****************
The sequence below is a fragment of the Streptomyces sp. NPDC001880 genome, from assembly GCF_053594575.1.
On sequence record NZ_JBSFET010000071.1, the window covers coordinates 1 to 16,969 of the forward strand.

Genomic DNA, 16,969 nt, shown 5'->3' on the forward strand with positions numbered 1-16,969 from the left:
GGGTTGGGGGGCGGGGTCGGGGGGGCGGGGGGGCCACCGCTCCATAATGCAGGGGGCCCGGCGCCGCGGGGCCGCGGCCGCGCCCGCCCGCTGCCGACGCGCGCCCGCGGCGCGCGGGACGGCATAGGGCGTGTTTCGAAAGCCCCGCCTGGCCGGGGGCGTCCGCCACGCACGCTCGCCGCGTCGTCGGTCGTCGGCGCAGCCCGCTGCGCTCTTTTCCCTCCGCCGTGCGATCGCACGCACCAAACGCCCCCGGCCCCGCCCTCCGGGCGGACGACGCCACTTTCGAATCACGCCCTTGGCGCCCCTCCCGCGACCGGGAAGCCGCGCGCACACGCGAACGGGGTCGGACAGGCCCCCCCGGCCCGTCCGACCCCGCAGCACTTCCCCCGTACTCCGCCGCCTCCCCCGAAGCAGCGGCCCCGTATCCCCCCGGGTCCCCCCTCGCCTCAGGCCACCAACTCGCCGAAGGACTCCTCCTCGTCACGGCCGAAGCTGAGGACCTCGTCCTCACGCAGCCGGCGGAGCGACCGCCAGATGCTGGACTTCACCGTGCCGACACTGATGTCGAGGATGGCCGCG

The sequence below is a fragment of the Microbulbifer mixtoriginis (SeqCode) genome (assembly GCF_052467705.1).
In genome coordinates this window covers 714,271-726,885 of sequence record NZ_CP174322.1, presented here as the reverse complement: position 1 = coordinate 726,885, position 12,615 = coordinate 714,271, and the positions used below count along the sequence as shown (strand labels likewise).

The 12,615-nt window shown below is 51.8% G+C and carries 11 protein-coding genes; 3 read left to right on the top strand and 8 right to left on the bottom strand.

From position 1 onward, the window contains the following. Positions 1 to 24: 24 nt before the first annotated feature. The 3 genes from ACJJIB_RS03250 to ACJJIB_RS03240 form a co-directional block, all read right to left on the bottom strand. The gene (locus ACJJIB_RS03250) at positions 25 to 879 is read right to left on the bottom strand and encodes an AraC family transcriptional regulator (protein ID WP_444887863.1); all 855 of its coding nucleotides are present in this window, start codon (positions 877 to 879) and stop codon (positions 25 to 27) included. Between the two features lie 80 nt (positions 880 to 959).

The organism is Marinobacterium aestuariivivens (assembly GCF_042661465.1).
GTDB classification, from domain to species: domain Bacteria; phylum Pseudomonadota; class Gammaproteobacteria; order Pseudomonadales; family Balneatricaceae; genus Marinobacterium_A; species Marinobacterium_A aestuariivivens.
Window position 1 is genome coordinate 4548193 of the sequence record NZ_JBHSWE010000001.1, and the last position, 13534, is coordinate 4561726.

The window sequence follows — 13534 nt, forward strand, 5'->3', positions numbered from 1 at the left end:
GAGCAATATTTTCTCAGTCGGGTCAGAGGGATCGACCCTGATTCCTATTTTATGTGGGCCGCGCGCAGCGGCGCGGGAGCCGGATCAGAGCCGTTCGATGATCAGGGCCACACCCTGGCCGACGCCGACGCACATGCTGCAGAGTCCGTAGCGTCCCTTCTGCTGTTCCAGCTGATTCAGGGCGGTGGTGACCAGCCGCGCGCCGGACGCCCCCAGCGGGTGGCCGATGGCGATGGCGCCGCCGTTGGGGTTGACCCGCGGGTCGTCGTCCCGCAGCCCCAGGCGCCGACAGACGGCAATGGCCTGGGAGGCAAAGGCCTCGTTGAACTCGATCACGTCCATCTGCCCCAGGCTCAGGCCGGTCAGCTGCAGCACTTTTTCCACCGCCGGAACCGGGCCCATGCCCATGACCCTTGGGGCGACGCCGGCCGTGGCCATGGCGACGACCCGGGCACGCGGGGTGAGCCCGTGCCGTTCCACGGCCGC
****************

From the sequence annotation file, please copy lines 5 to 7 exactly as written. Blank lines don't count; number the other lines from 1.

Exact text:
The sequence below is a fragment of the Microbulbifer mixtoriginis (SeqCode) genome (assembly GCF_052467705.1).
In genome coordinates this window covers 714,271-726,885 of sequence record NZ_CP174322.1, presented here as the reverse complement: position 1 = coordinate 726,885, position 12,615 = coordinate 714,271, and the positions used below count along the sequence as shown (strand labels likewise).

The 12,615-nt window shown below is 51.8% G+C and carries 11 protein-coding genes; 3 read left to right on the top strand and 8 right to left on the bottom strand.